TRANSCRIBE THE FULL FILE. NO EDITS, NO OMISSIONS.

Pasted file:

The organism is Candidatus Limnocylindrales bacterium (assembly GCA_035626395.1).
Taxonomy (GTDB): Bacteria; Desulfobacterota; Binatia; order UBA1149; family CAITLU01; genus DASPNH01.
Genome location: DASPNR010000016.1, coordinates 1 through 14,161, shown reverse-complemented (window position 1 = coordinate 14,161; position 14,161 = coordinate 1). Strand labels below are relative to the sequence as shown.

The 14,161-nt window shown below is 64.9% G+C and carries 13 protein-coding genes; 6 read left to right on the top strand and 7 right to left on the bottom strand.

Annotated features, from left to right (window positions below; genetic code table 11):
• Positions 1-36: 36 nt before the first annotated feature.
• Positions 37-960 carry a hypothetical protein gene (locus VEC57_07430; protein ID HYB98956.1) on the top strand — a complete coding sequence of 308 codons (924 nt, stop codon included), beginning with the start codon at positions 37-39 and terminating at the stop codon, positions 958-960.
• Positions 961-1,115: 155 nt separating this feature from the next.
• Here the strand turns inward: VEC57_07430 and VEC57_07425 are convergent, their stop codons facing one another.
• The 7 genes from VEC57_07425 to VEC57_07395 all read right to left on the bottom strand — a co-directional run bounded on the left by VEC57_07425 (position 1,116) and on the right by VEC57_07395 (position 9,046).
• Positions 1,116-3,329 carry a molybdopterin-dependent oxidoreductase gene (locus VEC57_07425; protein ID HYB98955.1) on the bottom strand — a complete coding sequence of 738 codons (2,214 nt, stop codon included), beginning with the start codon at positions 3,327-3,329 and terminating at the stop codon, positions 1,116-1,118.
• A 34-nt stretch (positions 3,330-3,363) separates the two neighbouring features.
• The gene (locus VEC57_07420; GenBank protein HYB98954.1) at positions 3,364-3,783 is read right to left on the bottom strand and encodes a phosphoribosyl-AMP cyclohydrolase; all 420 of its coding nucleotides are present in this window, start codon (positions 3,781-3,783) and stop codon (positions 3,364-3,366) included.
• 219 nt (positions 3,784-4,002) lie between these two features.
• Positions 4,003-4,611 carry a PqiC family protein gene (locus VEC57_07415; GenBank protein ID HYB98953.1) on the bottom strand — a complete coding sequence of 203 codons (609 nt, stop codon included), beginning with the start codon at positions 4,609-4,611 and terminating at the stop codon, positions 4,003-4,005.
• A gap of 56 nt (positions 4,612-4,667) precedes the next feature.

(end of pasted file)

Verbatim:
The organism is Candidatus Limnocylindrales bacterium (assembly GCA_035626395.1).
Taxonomy (GTDB): Bacteria; Desulfobacterota; Binatia; order UBA1149; family CAITLU01; genus DASPNH01.
Genome location: DASPNR010000016.1, coordinates 1 through 14,161, shown reverse-complemented (window position 1 = coordinate 14,161; position 14,161 = coordinate 1). Strand labels below are relative to the sequence as shown.

The 14,161-nt window shown below is 64.9% G+C and carries 13 protein-coding genes; 6 read left to right on the top strand and 7 right to left on the bottom strand.

Annotated features, from left to right (window positions below; genetic code table 11):
• Positions 1-36: 36 nt before the first annotated feature.
• Positions 37-960 carry a hypothetical protein gene (locus VEC57_07430; protein ID HYB98956.1) on the top strand — a complete coding sequence of 308 codons (924 nt, stop codon included), beginning with the start codon at positions 37-39 and terminating at the stop codon, positions 958-960.
• Positions 961-1,115: 155 nt separating this feature from the next.
• Here the strand turns inward: VEC57_07430 and VEC57_07425 are convergent, their stop codons facing one another.
• The 7 genes from VEC57_07425 to VEC57_07395 all read right to left on the bottom strand — a co-directional run bounded on the left by VEC57_07425 (position 1,116) and on the right by VEC57_07395 (position 9,046).
• Positions 1,116-3,329 carry a molybdopterin-dependent oxidoreductase gene (locus VEC57_07425; protein ID HYB98955.1) on the bottom strand — a complete coding sequence of 738 codons (2,214 nt, stop codon included), beginning with the start codon at positions 3,327-3,329 and terminating at the stop codon, positions 1,116-1,118.
• A 34-nt stretch (positions 3,330-3,363) separates the two neighbouring features.
• The gene (locus VEC57_07420; GenBank protein HYB98954.1) at positions 3,364-3,783 is read right to left on the bottom strand and encodes a phosphoribosyl-AMP cyclohydrolase; all 420 of its coding nucleotides are present in this window, start codon (positions 3,781-3,783) and stop codon (positions 3,364-3,366) included.
• 219 nt (positions 3,784-4,002) lie between these two features.
• Positions 4,003-4,611 carry a PqiC family protein gene (locus VEC57_07415; GenBank protein ID HYB98953.1) on the bottom strand — a complete coding sequence of 203 codons (609 nt, stop codon included), beginning with the start codon at positions 4,609-4,611 and terminating at the stop codon, positions 4,003-4,005.
• A gap of 56 nt (positions 4,612-4,667) precedes the next feature.